Our class activity today  in my Contemporary Poetry class was to create a blackout poem. I used Howard Nemerov’s poem “On Being Asked for a Peace Poem” (1973) from The 20th Century in Poetry. Happy National Poetry Month.

blackout poem

National Poetry Month

April is the month long celebration of poetry. Join me and other poets at these events:

Sunday, April 10, 1 p.m. at the Artists’ Cooperative Gallery, 7 Canal Street, Westerly, Rhode Island

Friday, April 15, 7 p.m. at Byrd’s Books, 126 Greenwood Avenue, Bethel, Connecticut

Saturday, April 23, 2 p.m. at the Minor Memorial Library, 23 South Street, Roxbury, Connecticut

Support the arts and poetry in your community. Participate in other events and activities.


Poem in your pocket

For the last day of National Poetry Month, pick up a poem and put it in your pocket, then share it. It’s not a bad idea to do this every day. A poem a day keeps the doctor away.

poem in your pocket

Here are two poems I kept in my pocket for years.

since feeling is first

By e.e. cummings

since feeling is first
who pays any attention
to the syntax of things
will never wholly kiss you;

wholly to be a fool
while Spring is in the world

my blood approves,
and kisses are better fate
than wisdom
lady i swear by all flowers. Don’t cry
—the best gesture of my brain is less than
your eyelids’ flutter which says

we are for each other: then
laugh, leaning back in my arms
for life’s not a paragraph

And death i think is no parenthesis

Dream Song 14

By John Berryman

Life, friends, is boring. We must not say so.
After all, the sky flashes, the great sea yearns,
we ourselves flash and yearn,
and moreover my mother told me as a boy
(repeatingly) ‘Ever to confess you’re bored
means you have no
Inner Resources.’ I conclude now I have no
inner resources, because I am heavy bored.
Peoples bore me,
literature bores me, especially great literature,
Henry bores me, with his plights & gripes
as bad as achilles,
who loves people and valiant art, which bores me.
And the tranquil hills, & gin, look like a drag
and somehow a dog
has taken itself & its tail considerably away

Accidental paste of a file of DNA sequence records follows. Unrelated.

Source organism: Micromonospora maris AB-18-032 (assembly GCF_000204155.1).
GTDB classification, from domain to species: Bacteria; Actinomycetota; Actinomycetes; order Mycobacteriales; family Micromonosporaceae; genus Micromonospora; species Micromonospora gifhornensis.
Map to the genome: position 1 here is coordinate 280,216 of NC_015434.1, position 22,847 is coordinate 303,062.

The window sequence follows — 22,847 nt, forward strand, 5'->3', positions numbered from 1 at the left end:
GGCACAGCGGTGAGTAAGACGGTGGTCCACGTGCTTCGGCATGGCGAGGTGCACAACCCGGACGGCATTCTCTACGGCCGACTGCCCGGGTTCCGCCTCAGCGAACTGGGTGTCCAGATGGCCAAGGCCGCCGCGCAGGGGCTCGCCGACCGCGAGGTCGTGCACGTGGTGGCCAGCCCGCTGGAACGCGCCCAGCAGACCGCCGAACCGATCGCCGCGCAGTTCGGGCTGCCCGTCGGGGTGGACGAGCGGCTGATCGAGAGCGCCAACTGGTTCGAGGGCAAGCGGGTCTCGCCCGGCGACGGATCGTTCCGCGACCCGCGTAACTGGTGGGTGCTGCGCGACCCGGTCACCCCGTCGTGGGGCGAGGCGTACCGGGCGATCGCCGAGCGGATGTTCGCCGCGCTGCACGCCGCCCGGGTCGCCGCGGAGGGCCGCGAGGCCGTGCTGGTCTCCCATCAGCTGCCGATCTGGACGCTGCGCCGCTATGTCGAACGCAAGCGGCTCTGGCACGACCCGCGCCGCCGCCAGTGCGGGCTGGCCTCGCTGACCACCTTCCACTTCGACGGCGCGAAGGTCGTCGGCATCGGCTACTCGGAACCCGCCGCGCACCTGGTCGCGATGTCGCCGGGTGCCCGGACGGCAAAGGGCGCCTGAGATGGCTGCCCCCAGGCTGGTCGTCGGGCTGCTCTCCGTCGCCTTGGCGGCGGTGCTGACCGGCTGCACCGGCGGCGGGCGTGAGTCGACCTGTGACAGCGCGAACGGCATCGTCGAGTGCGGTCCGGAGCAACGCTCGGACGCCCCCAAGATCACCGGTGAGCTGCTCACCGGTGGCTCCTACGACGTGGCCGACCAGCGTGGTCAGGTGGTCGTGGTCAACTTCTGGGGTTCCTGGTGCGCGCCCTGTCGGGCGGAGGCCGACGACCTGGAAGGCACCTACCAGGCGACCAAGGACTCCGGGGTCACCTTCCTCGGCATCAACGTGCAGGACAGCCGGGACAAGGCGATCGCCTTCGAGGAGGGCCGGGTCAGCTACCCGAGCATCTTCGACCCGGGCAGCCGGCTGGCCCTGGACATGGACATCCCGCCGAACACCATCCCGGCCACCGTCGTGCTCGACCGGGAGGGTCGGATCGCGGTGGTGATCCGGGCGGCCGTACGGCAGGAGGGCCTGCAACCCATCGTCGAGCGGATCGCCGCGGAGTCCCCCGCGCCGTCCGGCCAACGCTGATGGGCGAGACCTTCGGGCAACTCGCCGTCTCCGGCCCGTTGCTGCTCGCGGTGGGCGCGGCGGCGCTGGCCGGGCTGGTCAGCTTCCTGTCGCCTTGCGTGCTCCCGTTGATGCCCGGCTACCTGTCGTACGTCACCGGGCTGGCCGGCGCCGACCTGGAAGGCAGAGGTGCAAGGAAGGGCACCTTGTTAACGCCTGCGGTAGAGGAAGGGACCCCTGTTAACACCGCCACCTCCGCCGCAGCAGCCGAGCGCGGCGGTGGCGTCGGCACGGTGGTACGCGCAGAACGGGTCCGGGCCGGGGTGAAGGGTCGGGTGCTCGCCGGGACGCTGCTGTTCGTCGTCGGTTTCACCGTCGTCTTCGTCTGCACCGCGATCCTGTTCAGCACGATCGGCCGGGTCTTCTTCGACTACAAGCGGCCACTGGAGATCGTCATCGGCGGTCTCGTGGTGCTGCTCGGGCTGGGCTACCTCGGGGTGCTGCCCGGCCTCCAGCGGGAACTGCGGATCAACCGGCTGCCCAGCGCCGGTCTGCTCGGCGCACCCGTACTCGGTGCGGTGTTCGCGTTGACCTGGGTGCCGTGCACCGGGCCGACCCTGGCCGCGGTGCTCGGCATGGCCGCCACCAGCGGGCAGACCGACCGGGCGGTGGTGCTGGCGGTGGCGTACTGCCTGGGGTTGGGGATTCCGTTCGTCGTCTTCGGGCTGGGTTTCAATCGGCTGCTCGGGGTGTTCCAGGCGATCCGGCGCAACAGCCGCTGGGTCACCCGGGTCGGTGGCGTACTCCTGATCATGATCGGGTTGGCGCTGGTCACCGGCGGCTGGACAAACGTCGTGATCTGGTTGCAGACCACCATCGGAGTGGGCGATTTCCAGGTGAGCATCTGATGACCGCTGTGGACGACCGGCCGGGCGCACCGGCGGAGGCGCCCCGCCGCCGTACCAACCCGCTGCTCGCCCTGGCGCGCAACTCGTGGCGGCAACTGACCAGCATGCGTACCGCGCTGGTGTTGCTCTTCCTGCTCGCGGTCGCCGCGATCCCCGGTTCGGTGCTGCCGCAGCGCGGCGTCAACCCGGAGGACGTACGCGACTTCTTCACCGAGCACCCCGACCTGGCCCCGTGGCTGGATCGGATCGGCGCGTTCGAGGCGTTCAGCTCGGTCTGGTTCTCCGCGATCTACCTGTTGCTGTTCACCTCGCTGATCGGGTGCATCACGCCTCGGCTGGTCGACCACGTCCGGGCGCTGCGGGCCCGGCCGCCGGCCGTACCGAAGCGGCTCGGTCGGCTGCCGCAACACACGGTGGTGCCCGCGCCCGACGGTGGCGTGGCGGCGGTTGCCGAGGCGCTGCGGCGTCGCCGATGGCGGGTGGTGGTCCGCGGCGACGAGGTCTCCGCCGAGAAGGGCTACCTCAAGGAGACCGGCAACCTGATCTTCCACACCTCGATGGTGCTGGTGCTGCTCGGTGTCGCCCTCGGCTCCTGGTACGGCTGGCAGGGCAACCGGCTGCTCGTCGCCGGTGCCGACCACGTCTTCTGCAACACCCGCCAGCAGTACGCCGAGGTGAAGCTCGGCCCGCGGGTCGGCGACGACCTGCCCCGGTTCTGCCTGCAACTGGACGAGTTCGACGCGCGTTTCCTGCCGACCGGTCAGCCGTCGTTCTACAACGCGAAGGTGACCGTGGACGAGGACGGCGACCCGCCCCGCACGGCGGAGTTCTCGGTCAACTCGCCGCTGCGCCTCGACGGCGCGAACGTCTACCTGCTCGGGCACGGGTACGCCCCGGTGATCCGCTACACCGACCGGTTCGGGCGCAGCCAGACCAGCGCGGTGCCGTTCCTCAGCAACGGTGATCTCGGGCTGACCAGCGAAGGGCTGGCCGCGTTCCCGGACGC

into mountains or sea or sky, leaving
behind: me, wag.

What Jodie Taught Me about Tattoos

My poem, “What Jodie Taught Me about Tattoos” is featured on Homebound Publication’s website, promoting the release of Reconnaissance and celebrating National Poetry Month.

Jodie had a beautiful spirit, and though she had gone through a lot in her life, she made laugh and smile, and made an otherwise uncomfortable freshman year of college tolerable. Her family continues her memory and honors her with the Jodie S. Lane Public Safety Foundation. Please read about their work and the mission to improve public safety and and education about stray power lines.

What Jodie Taught Me about Tattoos

—for Jodie Lane

She could not be buried,
her father told her,
with ink scalpelled into skin,
defacement of the body
prohibited by Jewish law.
With spider legs painted
around skull’s demon visage,
she wore hers without apology
under stringy tank tops
and the ripped sarcasm
of baggy sweats around
a petite frame. She confided
obsessions over cigarettes
blurred into the falling leaves
of freshman year laughing,
never telling stories
of spiders or skulls, not minding
the sunflower I chose
for my own mark. We wanted
to ink into the eternal, forge
the intransient specter
of adulthood with scars
of our own making.

The last time I saw her
we sat for coffee between
darkened booths at the local
diner. A postcard sent
from Texas came a few years
later and then abbreviated
obituary lines stapled
between the alumni magazine,
electrocution, freak
accident walking dogs,
voltage engraving her body
with ungrounded shrieks
through a Manhattan sidewalk.

East 11th street is pocketed
with sewer drains and manholes,
and a street sign marks
the site where she fell.
I stare up into the permanence
of the story, one I kept hidden
in the flower on my shoulder,
the rumor of loss now etched
in visible lettering across
an overcast sky, persisting